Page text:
Writing Artifacts as Narratives of Emotion

Main Article Content

Kathleen Olmstead
Bobbie Kabuto

Abstract

This manuscript will examine the role of emotion in writing through a comparative analysis of home-based written artifacts from children between the ages of 5 and 7 from seven families.  We investigate how writing reflects the emotional context of the family that can function as a tool for the construction of narratives.  The examination of writing through this perspective illustrates how the process of composing written artifacts reflects the synchronization and coordination of social and historical events imbued with emotions as told by the children’s written artifacts.   

Article Details

How to Cite
Olmstead, K., & Kabuto, B. (2018). Writing Artifacts as Narratives of Emotion. Language and Literacy, 20(2), 102-124. https://doi.org/10.20360/langandlit28806
Section
Articles
Author Biographies

Kathleen Olmstead, The College at Brockport, State University of New York

Assistant Professor in the Department of Education and Human Development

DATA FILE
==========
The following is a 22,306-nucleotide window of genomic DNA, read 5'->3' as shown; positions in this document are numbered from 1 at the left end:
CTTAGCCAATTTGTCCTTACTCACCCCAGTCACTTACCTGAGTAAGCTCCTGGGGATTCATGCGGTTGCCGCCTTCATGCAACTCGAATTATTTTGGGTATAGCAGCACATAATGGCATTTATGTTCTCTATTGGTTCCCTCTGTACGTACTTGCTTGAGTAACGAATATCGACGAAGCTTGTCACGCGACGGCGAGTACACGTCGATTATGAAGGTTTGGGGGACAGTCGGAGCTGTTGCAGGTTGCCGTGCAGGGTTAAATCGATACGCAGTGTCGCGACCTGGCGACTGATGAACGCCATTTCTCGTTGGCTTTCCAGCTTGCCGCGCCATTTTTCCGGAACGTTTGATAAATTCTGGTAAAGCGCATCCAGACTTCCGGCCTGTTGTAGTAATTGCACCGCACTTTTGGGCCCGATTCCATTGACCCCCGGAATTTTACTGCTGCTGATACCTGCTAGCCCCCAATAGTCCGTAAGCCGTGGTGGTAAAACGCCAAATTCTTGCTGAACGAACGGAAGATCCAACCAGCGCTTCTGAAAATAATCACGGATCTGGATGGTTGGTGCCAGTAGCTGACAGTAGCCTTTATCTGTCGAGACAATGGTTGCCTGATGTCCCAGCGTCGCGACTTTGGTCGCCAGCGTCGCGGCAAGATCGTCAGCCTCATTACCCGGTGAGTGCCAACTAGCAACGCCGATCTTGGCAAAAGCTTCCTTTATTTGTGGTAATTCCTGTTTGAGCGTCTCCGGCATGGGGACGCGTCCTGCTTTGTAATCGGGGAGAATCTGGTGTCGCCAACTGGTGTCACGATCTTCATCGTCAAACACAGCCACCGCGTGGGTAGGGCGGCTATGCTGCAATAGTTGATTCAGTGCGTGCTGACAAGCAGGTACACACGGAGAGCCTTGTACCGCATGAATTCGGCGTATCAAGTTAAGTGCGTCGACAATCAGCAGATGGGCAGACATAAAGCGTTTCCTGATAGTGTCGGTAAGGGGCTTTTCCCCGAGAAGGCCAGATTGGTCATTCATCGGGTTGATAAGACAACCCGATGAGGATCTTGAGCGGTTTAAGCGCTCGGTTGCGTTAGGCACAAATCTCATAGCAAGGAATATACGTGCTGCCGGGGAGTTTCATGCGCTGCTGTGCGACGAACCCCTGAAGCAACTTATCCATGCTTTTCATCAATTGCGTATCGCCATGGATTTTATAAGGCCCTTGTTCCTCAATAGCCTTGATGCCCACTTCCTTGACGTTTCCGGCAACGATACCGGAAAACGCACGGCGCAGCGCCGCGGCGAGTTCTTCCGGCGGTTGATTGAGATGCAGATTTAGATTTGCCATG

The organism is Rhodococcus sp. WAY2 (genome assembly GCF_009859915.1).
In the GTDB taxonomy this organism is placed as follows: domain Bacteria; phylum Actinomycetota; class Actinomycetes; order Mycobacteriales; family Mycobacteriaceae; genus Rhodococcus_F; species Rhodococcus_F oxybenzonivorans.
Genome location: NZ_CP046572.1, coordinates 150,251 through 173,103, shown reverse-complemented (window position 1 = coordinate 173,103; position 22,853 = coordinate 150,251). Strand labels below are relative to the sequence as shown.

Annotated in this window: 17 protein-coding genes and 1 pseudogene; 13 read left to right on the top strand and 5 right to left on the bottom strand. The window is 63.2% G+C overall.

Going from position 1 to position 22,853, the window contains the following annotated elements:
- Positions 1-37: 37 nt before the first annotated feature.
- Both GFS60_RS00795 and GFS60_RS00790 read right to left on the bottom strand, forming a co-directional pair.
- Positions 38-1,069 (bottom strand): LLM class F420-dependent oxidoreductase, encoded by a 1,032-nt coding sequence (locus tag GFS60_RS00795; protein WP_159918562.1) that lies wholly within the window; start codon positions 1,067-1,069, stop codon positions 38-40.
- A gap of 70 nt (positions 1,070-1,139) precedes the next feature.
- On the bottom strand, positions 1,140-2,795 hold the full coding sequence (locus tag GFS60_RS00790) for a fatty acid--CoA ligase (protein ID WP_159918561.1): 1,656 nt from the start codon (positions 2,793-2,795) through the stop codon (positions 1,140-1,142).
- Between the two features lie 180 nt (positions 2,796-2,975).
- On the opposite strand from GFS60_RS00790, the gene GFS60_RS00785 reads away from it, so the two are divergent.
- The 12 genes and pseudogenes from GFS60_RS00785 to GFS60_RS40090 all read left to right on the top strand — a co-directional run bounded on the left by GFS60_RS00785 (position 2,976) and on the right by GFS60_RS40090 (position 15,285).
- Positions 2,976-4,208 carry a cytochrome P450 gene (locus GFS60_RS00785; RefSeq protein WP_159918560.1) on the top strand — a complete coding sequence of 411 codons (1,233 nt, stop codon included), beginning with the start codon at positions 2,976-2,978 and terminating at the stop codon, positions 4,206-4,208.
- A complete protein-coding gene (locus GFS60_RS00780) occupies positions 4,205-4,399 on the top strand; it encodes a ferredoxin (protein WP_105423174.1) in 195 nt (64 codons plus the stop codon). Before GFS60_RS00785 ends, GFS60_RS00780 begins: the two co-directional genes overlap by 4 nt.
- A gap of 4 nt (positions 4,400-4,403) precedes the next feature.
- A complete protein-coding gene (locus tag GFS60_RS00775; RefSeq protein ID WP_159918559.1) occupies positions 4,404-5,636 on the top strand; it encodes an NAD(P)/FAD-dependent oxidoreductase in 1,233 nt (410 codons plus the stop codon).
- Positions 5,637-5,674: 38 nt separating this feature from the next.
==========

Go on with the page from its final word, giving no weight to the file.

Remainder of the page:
Kathleen Olmstead, Ed.D is an Assistant Professor at the College at Brockport, State University of New York, where she teaches courses in early language and literacy as well as literacy methods. Her research interests include family literacy and early childhood education.

Bobbie Kabuto, Queens College, City University of New York

Associate Professor in the Department of Elementary and Early Childhood Education

Bobbie Kabuto, Ph.D., is an Associate Professor at Queens College, City University of New York, where she is Director of the Literacy Program, Birth-6th Grade. She teaches courses in the areas of early language and literacy, bilingualism and biliteracy, and language and literacy in the elementary years. Her research interests include bi/literacy and socially constructed identities.